= No, not like that. (laughs) He not only gives hints, but he also comes up with more than 90% of the visuals I create. For example, at the ending of Decision to Leave, rushing water crashes into the spot where Seorae died, producing a whirl. This originally came from a specific demand from Park to create a whirl there. So, I created that whirling effect for that scene, and then I repeated that same whirl motif throughout the movie. The most noticeable instances are the fog swirling around in the wake of Haejoon's car, or the ashes flying around Haejoon’s body in whirls as he scatters them.

- That’s some details!

= In the shot seen from the point of view of the deceased Ki Dosu (Yoo Seungmok) at the beginning, a red vein is obstructing the view, right? Well, in the scene when Jeongan (Lee Junghyun) presses on the eyes of some fishes at Ipo market, there is a shot from the point of view of one of the fishes where we can recognize Ki Dosu’s vein. When in one transition the light bulb fades into the pupil of a heavenly king statue at the temple, we edited the filament to give it the same line shape as Ki Dosu’s vein so that Ki Dosu’s point-of-view shot could parallel the eye of the statue. As if Ki Dosu could somehow be looking at them, just like the Heavenly King can witness their affair. I really enjoy working with Park because it gives me the opportunity to create this kind of touches throughout his films. This makes me feel alive.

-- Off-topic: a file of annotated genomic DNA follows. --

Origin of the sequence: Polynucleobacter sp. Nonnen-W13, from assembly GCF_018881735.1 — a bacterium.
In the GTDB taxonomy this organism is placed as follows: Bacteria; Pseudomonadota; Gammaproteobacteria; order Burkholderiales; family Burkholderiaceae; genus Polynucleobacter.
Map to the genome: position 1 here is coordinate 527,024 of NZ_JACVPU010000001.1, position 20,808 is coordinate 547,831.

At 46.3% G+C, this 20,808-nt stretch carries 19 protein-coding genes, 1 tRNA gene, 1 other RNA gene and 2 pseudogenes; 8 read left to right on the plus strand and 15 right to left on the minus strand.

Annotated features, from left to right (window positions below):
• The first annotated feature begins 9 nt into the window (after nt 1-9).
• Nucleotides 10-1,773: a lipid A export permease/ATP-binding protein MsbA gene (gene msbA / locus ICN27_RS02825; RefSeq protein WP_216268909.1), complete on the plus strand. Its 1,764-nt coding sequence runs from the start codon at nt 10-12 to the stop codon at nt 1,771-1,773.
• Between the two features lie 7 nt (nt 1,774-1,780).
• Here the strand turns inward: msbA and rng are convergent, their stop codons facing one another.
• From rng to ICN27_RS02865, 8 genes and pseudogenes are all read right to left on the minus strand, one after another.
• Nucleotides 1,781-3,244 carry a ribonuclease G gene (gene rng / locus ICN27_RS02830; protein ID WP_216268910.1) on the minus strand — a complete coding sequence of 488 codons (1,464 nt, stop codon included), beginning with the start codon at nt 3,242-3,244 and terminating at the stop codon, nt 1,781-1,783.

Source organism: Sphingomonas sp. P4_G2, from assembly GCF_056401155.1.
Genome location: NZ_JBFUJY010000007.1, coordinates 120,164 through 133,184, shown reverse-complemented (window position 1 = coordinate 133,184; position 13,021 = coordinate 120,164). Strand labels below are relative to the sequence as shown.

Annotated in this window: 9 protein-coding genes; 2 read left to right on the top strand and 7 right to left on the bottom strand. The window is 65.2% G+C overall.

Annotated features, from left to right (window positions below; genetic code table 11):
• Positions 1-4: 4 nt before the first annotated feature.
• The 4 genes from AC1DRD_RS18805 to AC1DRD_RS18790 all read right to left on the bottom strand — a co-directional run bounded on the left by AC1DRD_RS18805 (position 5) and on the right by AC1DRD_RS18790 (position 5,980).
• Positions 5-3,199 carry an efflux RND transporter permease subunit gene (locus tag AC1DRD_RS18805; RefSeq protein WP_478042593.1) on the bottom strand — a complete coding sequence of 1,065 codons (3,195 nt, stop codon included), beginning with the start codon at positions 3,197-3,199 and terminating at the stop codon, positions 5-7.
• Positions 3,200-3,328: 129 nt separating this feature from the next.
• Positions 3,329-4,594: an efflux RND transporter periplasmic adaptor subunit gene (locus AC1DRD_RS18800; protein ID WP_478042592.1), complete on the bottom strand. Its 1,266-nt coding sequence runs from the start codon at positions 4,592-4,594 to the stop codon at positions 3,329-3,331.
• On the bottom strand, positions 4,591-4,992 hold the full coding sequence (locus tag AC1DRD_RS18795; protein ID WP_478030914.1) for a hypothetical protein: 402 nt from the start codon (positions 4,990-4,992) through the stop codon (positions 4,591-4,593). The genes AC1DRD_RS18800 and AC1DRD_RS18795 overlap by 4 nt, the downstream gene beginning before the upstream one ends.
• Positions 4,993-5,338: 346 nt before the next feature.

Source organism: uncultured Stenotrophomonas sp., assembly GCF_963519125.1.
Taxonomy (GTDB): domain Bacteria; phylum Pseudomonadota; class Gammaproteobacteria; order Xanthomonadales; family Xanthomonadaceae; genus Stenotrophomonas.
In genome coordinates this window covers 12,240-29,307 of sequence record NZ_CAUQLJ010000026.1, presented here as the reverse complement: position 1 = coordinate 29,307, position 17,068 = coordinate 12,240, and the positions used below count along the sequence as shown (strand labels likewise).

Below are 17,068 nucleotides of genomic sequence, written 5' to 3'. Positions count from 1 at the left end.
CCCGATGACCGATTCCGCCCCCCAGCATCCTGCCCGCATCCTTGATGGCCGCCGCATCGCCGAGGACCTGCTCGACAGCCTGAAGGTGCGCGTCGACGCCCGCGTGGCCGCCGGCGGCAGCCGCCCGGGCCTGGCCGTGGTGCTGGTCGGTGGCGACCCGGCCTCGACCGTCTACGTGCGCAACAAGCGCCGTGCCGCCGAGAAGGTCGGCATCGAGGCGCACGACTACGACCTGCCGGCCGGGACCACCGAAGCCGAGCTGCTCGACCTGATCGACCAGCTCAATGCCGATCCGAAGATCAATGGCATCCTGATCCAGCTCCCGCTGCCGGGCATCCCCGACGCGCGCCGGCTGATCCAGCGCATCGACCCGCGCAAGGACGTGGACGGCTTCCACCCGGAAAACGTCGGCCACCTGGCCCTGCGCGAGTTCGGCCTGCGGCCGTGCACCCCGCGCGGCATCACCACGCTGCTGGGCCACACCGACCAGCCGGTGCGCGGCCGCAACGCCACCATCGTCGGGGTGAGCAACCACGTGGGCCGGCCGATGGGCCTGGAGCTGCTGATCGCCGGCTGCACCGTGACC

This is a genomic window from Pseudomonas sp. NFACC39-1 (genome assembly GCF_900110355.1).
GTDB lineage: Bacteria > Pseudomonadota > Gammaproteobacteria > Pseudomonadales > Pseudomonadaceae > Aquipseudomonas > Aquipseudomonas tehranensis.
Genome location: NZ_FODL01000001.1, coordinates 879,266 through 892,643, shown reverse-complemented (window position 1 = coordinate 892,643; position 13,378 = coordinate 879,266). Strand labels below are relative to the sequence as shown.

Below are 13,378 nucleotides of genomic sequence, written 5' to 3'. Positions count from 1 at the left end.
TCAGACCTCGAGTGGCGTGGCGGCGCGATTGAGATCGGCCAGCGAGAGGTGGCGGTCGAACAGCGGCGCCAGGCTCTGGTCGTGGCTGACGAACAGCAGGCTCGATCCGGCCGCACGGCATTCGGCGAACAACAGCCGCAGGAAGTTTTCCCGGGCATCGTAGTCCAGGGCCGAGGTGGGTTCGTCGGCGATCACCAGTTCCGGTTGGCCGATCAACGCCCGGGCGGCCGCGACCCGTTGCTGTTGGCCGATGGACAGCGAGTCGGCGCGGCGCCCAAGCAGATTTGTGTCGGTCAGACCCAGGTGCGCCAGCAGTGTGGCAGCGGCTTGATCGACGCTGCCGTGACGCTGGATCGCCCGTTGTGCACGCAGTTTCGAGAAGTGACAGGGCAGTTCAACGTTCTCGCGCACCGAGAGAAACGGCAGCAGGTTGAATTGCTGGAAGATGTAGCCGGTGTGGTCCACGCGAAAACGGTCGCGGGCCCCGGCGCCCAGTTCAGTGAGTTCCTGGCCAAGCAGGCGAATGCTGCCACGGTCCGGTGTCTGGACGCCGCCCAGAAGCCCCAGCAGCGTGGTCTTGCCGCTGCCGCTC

- You have worked a lot of films since 1996. What is the work for which you have the fondest memory?

Thirst was interesting both in terms of character and genre. Thirst is the first title on which I was acting alone, after leaving my college friends at EON. The level of difficulty in the visual effects we had to realize was very high, and I was very nervous as to who would be in the scenario. Anxiety came crashing down hard into my confidence during that period of time, but I think it is thanks to Thirst that I have come this far.

- Was there a lot of visual effect sequences in Thirst?

= Yes, a lot. All the scenes where Kim Okvin is seen running around the rooftops can be considered to have some CGI. Even the final scene had CGI in every shot. The sea was filmed in Australia, whereas the background was filmed at a quarry on the road to Yeongjong Island. I was really happy when I received Best Visual Effects at the Asian Film Awards for Thirst.